Bonn ConferenceNathan Utterback
Sabin Center Summer Intern

Last month marked an important development in the UN’s process of identifying climate change goals and establishing an action plan for the near future. Committees of the UN Framework Convention on Climate Change (UNFCCC) met from June 1 through June 11 in Bonn, Germany to discuss implementation goals leading up to the UN Climate Change Conference in December, where many UN member states will decide how to best meet new emissions targets from 2020 onwards. This post summarizes the topics covered in the meeting, as well as provides the context for these topics within the UNFCCC timeline.

The UNFCCC was created in 1992 to deal with the increasingly important threat of climate change on an international scale. By 1997, the need for specific requirements and emissions targets became clear, and many countries adopted the Kyoto Protocol, which provided discrete goals for greenhouse gas reductions. Starting in 2008, the Kyoto Protocol specified commitment periods during which each country would have to meet certain increasing targets to help combat global warming. The current commitment period, which began in 2013, will end in 2020, and includes 38 countries comprising approximately 15% of total greenhouse gas emissions. After that point, new climate change targets and industrial and governmental commitments will be needed. Although the major decisions will be made this December in Paris, the meeting in Bonn was one in a series of meetings intended to lay the groundwork for the upcoming agreement, especially focusing on the importance of finance and disaster mitigation.

On the schedule for last month’s meeting were several workshops, dealing primarily with two major topics, mitigating the risk of natural disasters on a global scale and financing technologies and infrastructural improvements to promote climate change mitigation and adaptation. The Subsidiary Body for Scientific and Technological Advice (SBSTA) elaborated on the need for a comprehensive international early-warning system to detect and respond to environmental disasters caused by climate change. Particularly in the Pacific regions, international cooperation was mentioned as especially important to the survival and protection of small island nations. As weather patterns become less predictable over the next several decades, it will be necessary to develop and implement new methods for predicting floods, drought, and rapid desertification in order to deal with these threats before they cause irreparable harm.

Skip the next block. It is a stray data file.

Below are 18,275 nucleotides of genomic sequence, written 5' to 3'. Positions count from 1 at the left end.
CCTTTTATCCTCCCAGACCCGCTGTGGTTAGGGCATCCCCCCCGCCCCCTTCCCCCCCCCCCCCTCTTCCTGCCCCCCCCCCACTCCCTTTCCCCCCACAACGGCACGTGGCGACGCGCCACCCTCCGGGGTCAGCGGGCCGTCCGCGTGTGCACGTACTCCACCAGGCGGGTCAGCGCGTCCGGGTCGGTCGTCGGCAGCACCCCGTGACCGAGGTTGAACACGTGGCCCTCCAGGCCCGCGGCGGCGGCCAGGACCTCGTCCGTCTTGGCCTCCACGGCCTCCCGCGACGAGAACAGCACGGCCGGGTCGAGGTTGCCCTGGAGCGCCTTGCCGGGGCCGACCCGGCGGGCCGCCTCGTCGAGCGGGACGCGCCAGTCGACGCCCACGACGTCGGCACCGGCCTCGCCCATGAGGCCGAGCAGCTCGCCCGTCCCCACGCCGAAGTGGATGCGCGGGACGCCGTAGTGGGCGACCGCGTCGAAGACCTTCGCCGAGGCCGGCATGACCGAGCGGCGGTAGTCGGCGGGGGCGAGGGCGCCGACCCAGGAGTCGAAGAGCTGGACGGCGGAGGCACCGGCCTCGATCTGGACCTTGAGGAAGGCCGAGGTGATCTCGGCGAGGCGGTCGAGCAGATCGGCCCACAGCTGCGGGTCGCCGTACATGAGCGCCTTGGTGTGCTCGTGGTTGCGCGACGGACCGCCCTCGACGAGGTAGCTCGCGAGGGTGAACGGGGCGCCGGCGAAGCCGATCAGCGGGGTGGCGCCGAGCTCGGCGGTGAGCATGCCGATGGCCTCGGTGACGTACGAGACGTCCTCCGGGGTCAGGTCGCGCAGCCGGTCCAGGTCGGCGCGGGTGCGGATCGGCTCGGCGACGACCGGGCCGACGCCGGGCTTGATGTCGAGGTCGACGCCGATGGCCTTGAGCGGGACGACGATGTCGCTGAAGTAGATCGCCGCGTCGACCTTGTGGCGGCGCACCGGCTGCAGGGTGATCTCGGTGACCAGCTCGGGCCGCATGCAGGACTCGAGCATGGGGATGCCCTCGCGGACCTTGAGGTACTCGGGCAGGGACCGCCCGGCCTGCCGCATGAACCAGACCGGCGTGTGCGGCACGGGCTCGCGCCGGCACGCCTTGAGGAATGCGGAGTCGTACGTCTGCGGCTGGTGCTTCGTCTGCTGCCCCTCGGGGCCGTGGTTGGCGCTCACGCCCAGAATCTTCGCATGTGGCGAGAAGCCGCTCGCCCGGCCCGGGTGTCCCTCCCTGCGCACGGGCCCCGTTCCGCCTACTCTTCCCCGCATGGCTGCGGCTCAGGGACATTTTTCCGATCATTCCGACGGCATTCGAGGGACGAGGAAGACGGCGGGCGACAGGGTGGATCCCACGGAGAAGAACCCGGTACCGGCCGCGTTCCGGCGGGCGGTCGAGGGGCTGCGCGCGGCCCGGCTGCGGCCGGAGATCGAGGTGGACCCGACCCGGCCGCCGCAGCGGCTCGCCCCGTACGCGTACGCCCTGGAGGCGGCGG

Several committees, including the SBSTA, also discussed the importance of international climate finance. Several international banks and financial institutions presented statements on the feasibility of private investment in sustainable infrastructure and climate change resilience. Many of the private speakers at the conference advocated strategic partnerships between NGOs and large financial institutions, all within the larger oversight of the UNFCCC. Many climate-focused NGOs would benefit from sponsorship and investment from banks and investment funds, and the financial institutions would gain the benefit of asset diversification and the increased stability that comes with an effective response to climate change. Many of the banks and investment funds present at the meeting expressed an interest in clearer international pathways towards sustainable and resilient investment.

Although last month’s meeting was only a small step towards the final resolution planned for December, the progress that has already been achieved shows promise for a comprehensive climate change plan. Increasing resiliency efforts in the face of impending natural disasters and increased flooding is crucial to the international action plan to be drafted in Paris. Despite efforts to reduce greenhouse gas emissions, concerted international efforts will be also be required to finance sustainable infrastructure and adaptation projects. By combining the emissions targets to be agreed upon in Paris with comprehensive plans for climate change financing and disaster detection and mitigation, the efforts of this year could be a major step forward in addressing climate change.

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